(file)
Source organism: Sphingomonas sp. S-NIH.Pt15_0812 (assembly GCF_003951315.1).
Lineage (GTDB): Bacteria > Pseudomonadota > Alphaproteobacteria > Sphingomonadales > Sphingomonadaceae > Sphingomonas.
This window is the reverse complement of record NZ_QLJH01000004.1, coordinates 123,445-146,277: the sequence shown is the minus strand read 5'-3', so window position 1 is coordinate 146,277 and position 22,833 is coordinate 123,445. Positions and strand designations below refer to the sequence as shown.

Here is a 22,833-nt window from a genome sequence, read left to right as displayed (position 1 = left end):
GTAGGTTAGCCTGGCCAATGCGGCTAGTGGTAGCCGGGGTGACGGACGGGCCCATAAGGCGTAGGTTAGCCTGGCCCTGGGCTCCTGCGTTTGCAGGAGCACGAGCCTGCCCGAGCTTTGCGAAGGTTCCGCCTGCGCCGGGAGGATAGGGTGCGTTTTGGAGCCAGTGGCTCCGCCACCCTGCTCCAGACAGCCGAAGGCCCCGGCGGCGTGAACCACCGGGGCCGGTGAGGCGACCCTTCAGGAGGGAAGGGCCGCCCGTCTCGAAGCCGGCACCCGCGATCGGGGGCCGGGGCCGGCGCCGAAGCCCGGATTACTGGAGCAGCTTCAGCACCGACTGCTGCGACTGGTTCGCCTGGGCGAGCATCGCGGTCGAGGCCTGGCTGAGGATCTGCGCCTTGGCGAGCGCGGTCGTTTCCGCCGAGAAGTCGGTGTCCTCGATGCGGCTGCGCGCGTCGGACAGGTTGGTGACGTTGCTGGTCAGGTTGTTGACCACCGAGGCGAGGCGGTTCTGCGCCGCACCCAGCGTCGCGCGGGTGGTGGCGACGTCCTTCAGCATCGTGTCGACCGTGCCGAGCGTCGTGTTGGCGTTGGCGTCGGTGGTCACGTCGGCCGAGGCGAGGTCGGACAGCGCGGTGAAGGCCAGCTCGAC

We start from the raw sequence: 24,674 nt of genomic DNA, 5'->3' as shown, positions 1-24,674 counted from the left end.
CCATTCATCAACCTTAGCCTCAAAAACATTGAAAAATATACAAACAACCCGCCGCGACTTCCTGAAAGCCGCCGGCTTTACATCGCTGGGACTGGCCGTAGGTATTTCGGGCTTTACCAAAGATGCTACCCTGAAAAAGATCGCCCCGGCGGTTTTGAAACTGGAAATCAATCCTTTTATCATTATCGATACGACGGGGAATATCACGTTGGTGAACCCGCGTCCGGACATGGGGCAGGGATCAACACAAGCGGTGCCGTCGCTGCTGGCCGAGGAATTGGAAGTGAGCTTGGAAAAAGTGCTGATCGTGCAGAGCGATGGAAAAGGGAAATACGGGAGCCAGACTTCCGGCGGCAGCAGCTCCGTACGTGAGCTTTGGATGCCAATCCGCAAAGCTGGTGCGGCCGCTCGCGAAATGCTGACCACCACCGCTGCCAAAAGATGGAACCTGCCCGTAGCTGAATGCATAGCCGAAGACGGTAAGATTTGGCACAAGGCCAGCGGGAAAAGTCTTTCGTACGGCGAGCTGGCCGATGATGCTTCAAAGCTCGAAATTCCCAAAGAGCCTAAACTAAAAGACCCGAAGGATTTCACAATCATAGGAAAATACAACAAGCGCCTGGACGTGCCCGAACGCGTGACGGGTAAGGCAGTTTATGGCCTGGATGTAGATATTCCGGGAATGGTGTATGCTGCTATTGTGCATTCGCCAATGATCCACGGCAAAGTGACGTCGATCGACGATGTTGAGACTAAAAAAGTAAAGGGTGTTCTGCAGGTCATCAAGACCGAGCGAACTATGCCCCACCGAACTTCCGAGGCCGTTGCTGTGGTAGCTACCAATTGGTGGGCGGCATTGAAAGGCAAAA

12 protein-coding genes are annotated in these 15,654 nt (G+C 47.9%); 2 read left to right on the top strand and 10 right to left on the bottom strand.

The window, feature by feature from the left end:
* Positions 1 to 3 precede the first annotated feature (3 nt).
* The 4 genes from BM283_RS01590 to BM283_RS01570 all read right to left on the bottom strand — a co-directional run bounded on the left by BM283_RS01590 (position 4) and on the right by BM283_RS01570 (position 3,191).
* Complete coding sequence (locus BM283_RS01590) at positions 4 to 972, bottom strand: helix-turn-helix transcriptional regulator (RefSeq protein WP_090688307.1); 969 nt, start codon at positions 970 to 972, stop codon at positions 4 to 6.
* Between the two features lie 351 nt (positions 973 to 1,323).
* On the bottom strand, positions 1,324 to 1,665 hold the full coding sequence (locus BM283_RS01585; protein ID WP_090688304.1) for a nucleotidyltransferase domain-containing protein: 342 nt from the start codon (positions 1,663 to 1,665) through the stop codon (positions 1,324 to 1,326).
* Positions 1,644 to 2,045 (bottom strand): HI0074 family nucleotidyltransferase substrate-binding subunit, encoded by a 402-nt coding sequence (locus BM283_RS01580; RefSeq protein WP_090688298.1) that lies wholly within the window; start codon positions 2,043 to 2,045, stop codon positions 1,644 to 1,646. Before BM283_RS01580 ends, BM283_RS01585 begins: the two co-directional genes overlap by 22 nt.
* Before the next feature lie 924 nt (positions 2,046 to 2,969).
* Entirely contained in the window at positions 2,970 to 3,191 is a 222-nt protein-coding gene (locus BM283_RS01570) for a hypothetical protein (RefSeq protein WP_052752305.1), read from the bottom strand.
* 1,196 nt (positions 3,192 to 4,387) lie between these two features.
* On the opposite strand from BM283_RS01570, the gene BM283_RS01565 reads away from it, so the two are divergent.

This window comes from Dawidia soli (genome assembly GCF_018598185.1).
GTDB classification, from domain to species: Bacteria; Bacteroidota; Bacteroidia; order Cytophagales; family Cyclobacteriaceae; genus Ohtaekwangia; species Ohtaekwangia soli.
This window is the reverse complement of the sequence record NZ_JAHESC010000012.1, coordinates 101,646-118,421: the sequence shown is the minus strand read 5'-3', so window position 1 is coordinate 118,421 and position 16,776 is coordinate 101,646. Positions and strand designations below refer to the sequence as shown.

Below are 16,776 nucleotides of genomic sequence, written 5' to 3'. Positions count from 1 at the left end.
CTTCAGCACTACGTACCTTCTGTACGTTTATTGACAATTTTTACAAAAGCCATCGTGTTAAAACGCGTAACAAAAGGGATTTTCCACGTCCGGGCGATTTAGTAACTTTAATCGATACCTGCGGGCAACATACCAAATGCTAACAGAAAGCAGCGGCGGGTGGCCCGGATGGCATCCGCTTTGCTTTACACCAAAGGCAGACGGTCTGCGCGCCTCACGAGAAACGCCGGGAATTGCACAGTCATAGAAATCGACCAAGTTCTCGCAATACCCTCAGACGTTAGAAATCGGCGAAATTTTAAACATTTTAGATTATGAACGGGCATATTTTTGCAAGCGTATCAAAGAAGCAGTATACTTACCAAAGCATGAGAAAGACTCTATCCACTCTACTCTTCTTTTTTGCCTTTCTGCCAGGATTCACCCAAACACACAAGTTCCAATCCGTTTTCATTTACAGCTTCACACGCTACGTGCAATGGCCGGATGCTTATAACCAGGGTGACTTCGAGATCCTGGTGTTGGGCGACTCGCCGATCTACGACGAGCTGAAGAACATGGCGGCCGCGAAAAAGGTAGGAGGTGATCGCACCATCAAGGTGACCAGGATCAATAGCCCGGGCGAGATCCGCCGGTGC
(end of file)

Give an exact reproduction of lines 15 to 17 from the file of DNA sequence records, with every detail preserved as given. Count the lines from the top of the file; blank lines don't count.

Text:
* Positions 1,644 to 2,045 (bottom strand): HI0074 family nucleotidyltransferase substrate-binding subunit, encoded by a 402-nt coding sequence (locus BM283_RS01580; RefSeq protein WP_090688298.1) that lies wholly within the window; start codon positions 2,043 to 2,045, stop codon positions 1,644 to 1,646. Before BM283_RS01580 ends, BM283_RS01585 begins: the two co-directional genes overlap by 22 nt.
* Before the next feature lie 924 nt (positions 2,046 to 2,969).
* Entirely contained in the window at positions 2,970 to 3,191 is a 222-nt protein-coding gene (locus BM283_RS01570) for a hypothetical protein (RefSeq protein WP_052752305.1), read from the bottom strand.